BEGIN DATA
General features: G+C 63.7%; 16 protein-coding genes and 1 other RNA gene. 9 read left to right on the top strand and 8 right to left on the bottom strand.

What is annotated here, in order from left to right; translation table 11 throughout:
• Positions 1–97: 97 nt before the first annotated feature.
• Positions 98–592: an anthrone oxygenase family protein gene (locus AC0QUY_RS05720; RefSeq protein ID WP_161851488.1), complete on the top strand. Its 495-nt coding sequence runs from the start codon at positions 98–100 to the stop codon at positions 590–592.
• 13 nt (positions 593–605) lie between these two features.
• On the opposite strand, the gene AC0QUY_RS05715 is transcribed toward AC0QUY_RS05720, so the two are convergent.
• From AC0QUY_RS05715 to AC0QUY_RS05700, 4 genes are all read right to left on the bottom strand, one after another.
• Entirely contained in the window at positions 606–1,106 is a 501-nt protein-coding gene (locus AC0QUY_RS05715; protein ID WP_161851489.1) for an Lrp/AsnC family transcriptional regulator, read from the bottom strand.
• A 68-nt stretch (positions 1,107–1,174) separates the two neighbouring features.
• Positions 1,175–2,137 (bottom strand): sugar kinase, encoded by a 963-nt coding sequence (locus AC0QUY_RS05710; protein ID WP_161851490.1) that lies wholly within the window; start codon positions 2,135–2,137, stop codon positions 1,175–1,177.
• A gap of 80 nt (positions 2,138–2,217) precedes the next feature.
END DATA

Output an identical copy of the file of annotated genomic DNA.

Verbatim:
General features: G+C 63.7%; 16 protein-coding genes and 1 other RNA gene. 9 read left to right on the top strand and 8 right to left on the bottom strand.

What is annotated here, in order from left to right; translation table 11 throughout:
• Positions 1–97: 97 nt before the first annotated feature.
• Positions 98–592: an anthrone oxygenase family protein gene (locus AC0QUY_RS05720; RefSeq protein ID WP_161851488.1), complete on the top strand. Its 495-nt coding sequence runs from the start codon at positions 98–100 to the stop codon at positions 590–592.
• 13 nt (positions 593–605) lie between these two features.
• On the opposite strand, the gene AC0QUY_RS05715 is transcribed toward AC0QUY_RS05720, so the two are convergent.
• From AC0QUY_RS05715 to AC0QUY_RS05700, 4 genes are all read right to left on the bottom strand, one after another.
• Entirely contained in the window at positions 606–1,106 is a 501-nt protein-coding gene (locus AC0QUY_RS05715; protein ID WP_161851489.1) for an Lrp/AsnC family transcriptional regulator, read from the bottom strand.
• A 68-nt stretch (positions 1,107–1,174) separates the two neighbouring features.
• Positions 1,175–2,137 (bottom strand): sugar kinase, encoded by a 963-nt coding sequence (locus AC0QUY_RS05710; protein ID WP_161851490.1) that lies wholly within the window; start codon positions 2,135–2,137, stop codon positions 1,175–1,177.
• A gap of 80 nt (positions 2,138–2,217) precedes the next feature.